Common Cause?: On History, Justice, Hope, Grace, and Materialism

Last week The Atlantic published a wide-ranging interview with Barack Obama upon the release of the first volume of his memoirs A Promised Land

The part of the interview that jumped out at me was Obama's observations about optimism, materialism, and religion when it comes to political progress. Here are the passages:

[T]emperamentally I am sympathetic to a certain strain of conservatism in the sense that I’m not just a materialist. I’m not an economic determinist. I think it’s important, but I think there are things other than stuff and money and income—the religious critique of modern society, that we’ve lost that sense of community.

Here’s my optimistic view. This gives me some hope that it’s possible to make common cause with a certain strand of evangelical or conservative who essentially wants to restore a sense of meaning and purpose and spirituality…a person who believes in notions like stewardship and caring for the least of these: They share this with those on the left who have those same nonmaterialistic impulses but express themselves through a nonreligious prism.
I both agree and disagree with this assessment. Well, I don't disagree as much as I have some reservations. 

First of all, I think it's incredibly insightful, from a theological perspective, for Obama to highlight in this conversation the impact of materialism upon our views of life and politics. That is to say, if you read the entire essay, Obama's political pragmatism and hope is rooted in his non-materialistic view of life and history. And, crucially, it's this non-materialist view that separates Obama from people like Ta-Nehisi Coates, who is an atheist, in how they differ on the question concerning the moral arc of the universe. Does it bend toward justice (Obama's view) or toward chaos (Coates' view)?

All this I heartedly agree with, how hope and a pragmatic politics is rooted in a non-materialistic view of reality. 

That said, where I disagree with Obama is with his optimism that "common cause" can be made between the materialists and the non-materialists in the fight for social change and justice.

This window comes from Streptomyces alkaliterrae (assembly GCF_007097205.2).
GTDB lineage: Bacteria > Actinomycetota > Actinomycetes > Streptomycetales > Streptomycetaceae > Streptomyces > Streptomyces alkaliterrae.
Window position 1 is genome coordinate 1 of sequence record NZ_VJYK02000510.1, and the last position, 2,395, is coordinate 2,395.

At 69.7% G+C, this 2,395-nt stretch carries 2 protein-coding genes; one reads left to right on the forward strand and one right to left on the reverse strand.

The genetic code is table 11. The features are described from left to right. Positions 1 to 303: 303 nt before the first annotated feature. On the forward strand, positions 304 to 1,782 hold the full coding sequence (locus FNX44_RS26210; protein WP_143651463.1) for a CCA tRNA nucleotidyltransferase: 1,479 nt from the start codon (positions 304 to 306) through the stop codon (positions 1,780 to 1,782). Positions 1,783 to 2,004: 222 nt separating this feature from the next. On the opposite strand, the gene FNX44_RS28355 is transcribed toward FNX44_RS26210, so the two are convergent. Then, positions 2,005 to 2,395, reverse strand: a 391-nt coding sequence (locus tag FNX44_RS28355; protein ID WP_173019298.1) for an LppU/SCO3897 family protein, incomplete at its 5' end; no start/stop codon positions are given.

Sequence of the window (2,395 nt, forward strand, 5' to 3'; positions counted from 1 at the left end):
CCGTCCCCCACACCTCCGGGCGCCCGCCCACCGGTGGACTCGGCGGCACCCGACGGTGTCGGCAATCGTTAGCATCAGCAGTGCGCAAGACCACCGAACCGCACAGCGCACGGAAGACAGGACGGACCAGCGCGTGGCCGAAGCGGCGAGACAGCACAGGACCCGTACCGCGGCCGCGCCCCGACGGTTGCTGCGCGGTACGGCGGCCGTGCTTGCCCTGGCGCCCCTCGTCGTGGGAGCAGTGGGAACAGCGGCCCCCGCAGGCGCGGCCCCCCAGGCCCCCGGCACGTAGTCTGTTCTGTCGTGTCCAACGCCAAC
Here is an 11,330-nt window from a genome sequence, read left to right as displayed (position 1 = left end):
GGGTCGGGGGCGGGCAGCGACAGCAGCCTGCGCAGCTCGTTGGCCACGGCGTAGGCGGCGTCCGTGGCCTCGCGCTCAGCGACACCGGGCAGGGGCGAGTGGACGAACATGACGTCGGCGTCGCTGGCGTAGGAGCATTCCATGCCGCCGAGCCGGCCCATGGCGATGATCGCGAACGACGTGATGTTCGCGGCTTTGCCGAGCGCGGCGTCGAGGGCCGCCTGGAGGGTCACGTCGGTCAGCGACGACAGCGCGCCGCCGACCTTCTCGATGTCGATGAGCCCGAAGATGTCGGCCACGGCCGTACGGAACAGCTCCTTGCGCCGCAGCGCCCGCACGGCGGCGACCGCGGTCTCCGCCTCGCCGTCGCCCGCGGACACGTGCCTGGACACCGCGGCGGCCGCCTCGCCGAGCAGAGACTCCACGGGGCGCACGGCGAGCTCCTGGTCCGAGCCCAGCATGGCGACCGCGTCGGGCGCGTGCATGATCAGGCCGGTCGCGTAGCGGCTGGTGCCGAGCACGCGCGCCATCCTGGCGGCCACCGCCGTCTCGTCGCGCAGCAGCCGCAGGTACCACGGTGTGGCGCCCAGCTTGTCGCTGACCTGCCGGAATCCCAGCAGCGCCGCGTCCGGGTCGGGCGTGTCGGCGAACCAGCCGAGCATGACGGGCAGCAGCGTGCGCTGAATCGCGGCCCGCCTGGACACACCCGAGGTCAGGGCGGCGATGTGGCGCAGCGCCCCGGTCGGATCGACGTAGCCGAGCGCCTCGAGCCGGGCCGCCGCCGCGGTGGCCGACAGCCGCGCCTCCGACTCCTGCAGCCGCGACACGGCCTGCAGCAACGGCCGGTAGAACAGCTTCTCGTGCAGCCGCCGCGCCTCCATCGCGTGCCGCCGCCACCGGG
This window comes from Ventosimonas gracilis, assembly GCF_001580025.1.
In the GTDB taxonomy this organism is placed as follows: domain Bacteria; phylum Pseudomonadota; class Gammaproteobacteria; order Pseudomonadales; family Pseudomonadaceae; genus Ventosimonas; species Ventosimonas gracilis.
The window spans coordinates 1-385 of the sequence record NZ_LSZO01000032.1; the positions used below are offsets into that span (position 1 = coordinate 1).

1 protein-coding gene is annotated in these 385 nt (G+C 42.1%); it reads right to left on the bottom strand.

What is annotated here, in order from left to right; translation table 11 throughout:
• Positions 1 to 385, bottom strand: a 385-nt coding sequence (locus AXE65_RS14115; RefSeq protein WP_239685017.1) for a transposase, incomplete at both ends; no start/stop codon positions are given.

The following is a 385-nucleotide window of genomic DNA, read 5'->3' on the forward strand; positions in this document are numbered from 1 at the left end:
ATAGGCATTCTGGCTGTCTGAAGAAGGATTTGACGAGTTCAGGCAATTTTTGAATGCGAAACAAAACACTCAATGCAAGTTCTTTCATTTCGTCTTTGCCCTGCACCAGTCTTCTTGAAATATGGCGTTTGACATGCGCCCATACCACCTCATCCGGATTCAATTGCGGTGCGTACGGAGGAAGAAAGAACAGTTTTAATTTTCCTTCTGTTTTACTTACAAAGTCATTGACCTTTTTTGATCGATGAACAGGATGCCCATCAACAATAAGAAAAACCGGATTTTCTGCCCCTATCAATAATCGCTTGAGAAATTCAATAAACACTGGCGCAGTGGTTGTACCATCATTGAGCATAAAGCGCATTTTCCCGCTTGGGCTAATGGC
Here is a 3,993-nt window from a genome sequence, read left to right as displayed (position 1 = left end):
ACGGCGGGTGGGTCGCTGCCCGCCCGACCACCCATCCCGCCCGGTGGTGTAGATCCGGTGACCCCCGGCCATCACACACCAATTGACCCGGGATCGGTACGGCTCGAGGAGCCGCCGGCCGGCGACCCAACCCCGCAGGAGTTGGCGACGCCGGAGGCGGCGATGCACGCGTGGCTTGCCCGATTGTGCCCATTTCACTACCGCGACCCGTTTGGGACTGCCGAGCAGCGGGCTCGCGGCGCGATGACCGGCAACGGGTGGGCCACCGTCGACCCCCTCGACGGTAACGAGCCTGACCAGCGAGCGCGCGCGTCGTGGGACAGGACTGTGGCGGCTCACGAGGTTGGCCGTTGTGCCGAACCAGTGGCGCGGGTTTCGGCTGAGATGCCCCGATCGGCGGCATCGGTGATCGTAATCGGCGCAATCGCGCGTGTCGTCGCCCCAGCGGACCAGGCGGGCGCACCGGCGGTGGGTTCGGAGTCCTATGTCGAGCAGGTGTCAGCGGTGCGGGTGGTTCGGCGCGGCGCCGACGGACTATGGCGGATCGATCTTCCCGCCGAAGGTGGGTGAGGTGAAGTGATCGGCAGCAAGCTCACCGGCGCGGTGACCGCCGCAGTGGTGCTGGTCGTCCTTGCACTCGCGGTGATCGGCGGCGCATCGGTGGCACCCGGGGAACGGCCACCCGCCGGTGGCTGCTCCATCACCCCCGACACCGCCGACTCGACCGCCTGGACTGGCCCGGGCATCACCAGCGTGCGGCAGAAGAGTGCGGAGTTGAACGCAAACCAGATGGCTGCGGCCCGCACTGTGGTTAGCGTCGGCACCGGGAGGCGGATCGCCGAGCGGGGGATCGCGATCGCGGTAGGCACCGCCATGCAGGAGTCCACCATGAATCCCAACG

First of all, I don't think there's much left on the conservative, evangelical side of the equation to partner with when it comes to finding "a person who believes in notions like stewardship and caring for the least of these." Evangelicalism has become, to borrow from Revelation 18, "a dwelling place of demons and a haunt for every unclean spirit."

And second, to level a critique toward those on the left, I don't think the materialists (i.e., social justice warriors) can work with justice-minded and sympathetic non-materialists. I think this is the flaw in Obama's theology and argument. In contrast to materialists like Ta-Nehisi Coates, Obama's non-materialistic view of history gives his politics both hope and grace, making him open to compromise and incremental change. These virtues are wholly absent in the materialistic pursuit of justice, precisely because materialism rules out both grace and hope. 

Simply put, Obama is correct, there are shared values between the materialists and the non-materialists. And those shared values lead us to think we can share "common cause." We want to. And we try. All the time. But that "common cause" is perpetually undermined as these values are embedded within two very different metaphysical worldviews. In the non-materialist worldview, grace and hope season hate toward political enemies and impatience with the lack of progress in our lifetimes. Non-materialists can play the long game, graciously and hopefully, because they believe in a long game. By contrast, materialists, since there is no long game and the winners write the history books, will be driven to hate those who oppose them and become violently impatient in the face of conversation, compromise, and incrementalism. Given the pressing urgency of the Revolution hope and grace are moral failures, each dampening the passions needed to change the world. 

And given the contrasting logics of these worldviews, how can a sustainable common cause be made? In summary, and here is where I'm more skeptical than Obama, more than "shared values" is necessary. There needs to be a shared metaphysics as well. 

And so, what's my proposed solution? Well, God, obviously. We need to convert the evangelicals as if they were pagans, because that is what they are, calling upon them to accept Jesus Christ as their Lord and Savior. And we also need to covert the social justice warriors, for non-materialism is the only sane and proper view of history. Politics, like all of life, only works with hope and grace. 

This entry was posted by Richard Beck. Bookmark the permalink.

Leave a Reply